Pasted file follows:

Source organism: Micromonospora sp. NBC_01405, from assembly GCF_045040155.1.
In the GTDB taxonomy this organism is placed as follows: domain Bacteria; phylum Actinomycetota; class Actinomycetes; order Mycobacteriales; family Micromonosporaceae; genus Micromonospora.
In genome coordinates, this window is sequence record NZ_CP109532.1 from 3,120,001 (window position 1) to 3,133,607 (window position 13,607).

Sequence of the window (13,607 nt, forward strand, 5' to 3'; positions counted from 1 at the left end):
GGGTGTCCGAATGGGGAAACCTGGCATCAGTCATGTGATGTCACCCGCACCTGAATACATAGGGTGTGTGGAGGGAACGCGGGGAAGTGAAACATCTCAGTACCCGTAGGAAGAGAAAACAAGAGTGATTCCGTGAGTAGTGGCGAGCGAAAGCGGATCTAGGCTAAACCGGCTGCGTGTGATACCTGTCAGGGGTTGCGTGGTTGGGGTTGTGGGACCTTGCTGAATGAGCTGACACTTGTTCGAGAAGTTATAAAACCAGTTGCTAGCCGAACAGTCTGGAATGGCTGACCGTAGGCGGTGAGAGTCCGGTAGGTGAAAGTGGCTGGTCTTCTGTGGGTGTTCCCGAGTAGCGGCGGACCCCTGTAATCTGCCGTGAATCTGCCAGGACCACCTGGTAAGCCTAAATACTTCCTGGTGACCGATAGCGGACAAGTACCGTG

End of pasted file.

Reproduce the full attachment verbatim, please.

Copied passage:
Source organism: Micromonospora sp. NBC_01405, from assembly GCF_045040155.1.
In the GTDB taxonomy this organism is placed as follows: domain Bacteria; phylum Actinomycetota; class Actinomycetes; order Mycobacteriales; family Micromonosporaceae; genus Micromonospora.
In genome coordinates, this window is sequence record NZ_CP109532.1 from 3,120,001 (window position 1) to 3,133,607 (window position 13,607).

Sequence of the window (13,607 nt, forward strand, 5' to 3'; positions counted from 1 at the left end):
GGGTGTCCGAATGGGGAAACCTGGCATCAGTCATGTGATGTCACCCGCACCTGAATACATAGGGTGTGTGGAGGGAACGCGGGGAAGTGAAACATCTCAGTACCCGTAGGAAGAGAAAACAAGAGTGATTCCGTGAGTAGTGGCGAGCGAAAGCGGATCTAGGCTAAACCGGCTGCGTGTGATACCTGTCAGGGGTTGCGTGGTTGGGGTTGTGGGACCTTGCTGAATGAGCTGACACTTGTTCGAGAAGTTATAAAACCAGTTGCTAGCCGAACAGTCTGGAATGGCTGACCGTAGGCGGTGAGAGTCCGGTAGGTGAAAGTGGCTGGTCTTCTGTGGGTGTTCCCGAGTAGCGGCGGACCCCTGTAATCTGCCGTGAATCTGCCAGGACCACCTGGTAAGCCTAAATACTTCCTGGTGACCGATAGCGGACAAGTACCGTG